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TOSCA

The story of a hot-blooded diva with more than a slight mean streak.  A chief of police who's even meaner than she is.  A political prisoner.  And a painter who is to die for.

An Opera in Three Acts
Music by Giacomo Puccini
Libretto by Luigi Illica and Giuseppe Giacosa
after Victorien Sardou

Sung in Italian with English surtitles


There will be two 20-minute intermissions 

April 13, 2024 | 7:00
pm
Pre-Performance lecture
with Maestro Steven White | 6:00pm


Church of the Redeemer
5603 North Charles Street
Baltimore, MD 21210

 

SYNOPSIS

Act I.  During the time of the Napoleonic Wars in Rome, Cesare Angelotti, an escaped political prisoner, takes refuge in the church of San'Andrea della Valle.  There, he meets the painter Mario Cavaradossi who is working on a portrait of Angelotti's sister, the Marchese Attavanti, as Mary Magdalene.  As he paints he amuses himself by comparing his subject's beauty to that of his lover, the tempestuous diva Floria Tosca ("Recondita armonia").  When Angelotti recognizes the artist as a fellow revolutionary and ass for his help, Cavaradossi agrees, but decides to hide his involvement from Tosca, who he expects to visit him in the church.  Tosca's jealousy is aroused at Cavaradossi's delay in opening the door, and at the subject of his painting, but he assures her of his love ("Non la sospiri la nostra casetta").  The two revolutionaries leave for a hiding place at Cavaradossi's villa as a cannon shot announces Angelotti's escape.  The church becomes a center of activity as the Sacristan announces that Baron Scarpia, the Chief of Police, will hold a gla celebrating the government's victory.  Scarpia and his men search the church, and suspecting that Tosca and Cavaradossi are implicated in Angelotti's escape, the Baron preys on Tosca's jealousy by suggesting that her lover has been unfaithful with the Marchese.  Knowing that Tosca will immediately confront Cavaradossi, he orders his mean to follow her.  As the Te Deum is sung, Scarpia plans to hang Angelotti, and seduce Tosca.

Act II.  In Scarpia's apartment in the Farnese Palace, the Baron anticipates the enjoyment of Tosca's favors ("Ha più forte sapore").  The spy Spoletta has arrested Cavaradossi, but has not found Angelotti.  When Tosca is summoned to the Palace after singing in the victory gala, Scarpia's questioning and Cavaradossi's screams as he is tortured unnerve her, ad she reveals where Angelotti has hidden.  Cavaradossi is enraged, but shouts defiance as news is brought that Napoleon has won the Battle of Margengo, a major defeat for Scarpia's side.  He is dragged off to prison.  Scarpia then makes his offer — Tosca's body for her lover's life.  In despair, Tosca laments that her devotion to God and her art cannot save her from this fate ("Vissi d'arte").  Scarpia explains that he will order a mock execution, and prepares a safe-conduct pass for Tosca and Cavaradossi.  Tosca stabs him, places candles at his head and a crucifix on his chest, and leaves.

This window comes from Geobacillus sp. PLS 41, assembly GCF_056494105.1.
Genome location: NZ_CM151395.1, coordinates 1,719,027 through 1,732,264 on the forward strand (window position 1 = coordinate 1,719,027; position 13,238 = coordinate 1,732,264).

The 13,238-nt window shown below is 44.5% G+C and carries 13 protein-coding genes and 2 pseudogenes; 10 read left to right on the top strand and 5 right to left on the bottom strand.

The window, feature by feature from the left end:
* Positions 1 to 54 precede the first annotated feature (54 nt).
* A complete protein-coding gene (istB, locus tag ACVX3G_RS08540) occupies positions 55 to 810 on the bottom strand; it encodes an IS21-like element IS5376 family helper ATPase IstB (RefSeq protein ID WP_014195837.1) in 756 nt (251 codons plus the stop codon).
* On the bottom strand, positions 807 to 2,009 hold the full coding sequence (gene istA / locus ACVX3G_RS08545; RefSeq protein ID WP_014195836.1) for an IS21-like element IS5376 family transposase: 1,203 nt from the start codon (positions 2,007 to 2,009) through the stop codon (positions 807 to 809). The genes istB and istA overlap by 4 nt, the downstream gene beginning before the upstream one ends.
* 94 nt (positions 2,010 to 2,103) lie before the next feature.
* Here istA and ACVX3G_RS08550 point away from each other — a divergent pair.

Act III.  At the Castel Sant'Angelo just before dawn, Cavaradossi writes a last letter to Tosca ("E lucevan le stelle").  She arrives with the safe conduct pass, tells him that she has killed Scarpia, and that the two of them can look forward to a happy future together after the fake execution.  But after the shots have been fired, Tosca realizes that the bullets were real; Scarpia, whose body has been discovered, has exacted revenge from beyond the grave.  She evades the guards and leaps from the battlements to her death, crying that she and Scarpia will meet before God.

 

CAST

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Dominic Armstrong
Cavaradossi

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Andrew Manea
Scarpia

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Samual Keeler
Spoletta

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Kevin Paton-Cole
Angelotti/Jailer

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Doug Byerly
Sacristan

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Bill Gohl
Archbishop of Rome

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Steven White
Conductor

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James Harp
Director

ORCHESTRA

Violin 1

Violin 2

Viola

Cello

Flute

Clarinet

Bassoon

Trumpet

French Horn

Trombone

Timpani/Percussion 1

Piano

Organ

José Cueto

Celeste Blase

Christof Huebner

Kirsten Walsh

Sarah Nichols

Cheryl Hill

Terry Ewell

Tim White

Michael Hall

James Martin

Barry Dove

James Harp

Bert Landman

CHORUS

Mercy Calhoun-Dion

William Clark

Hakeem Henderson

Henry Hubbard

Peter Juengst

Will Kuethe

Isabel Marcus

Amanda Staub

Hannah Wardell

Emma Webster

CHILDREN'S CHORUS

Calliah Grace O'Brien

Rosalie Koren

Camile Sergeon

Anna Wang

James Harp

Kimberly Christie

Aaron Sherber

Chuck Atwell

Jason Buckwalter

April Forrer

Christopher Fotis

PRODUCTION STAFF

Director

Assistant Director

Stage Manager

Set/Lighting Designer

Production Coordinator

Costumer

Wigs & Make Up

ACKNOWLEDGEMENTS

The Church of the Redeemer

St. Mark's Lutheran Church

Costumes courtesy of Tri-Cities Opera Company, Inc.

Goh's Kung Fu

Columbia Pawtisserie

Engagement of this event's opera performers is through the generosity of the Loretta Lee Ver Valen Endowment Fund for Leading Operatic Artists

Support for Maryland Opera also comes

from these generous organizations:

The Baltimore Opera Company Foundation Fund

The S. James Campbell Fund

The Kenneth S. Battye Charitable Trust

The PNC Foundation - Grow Up Great

The Philip A. Zaffere Foundation

The Maryland State Arts Council

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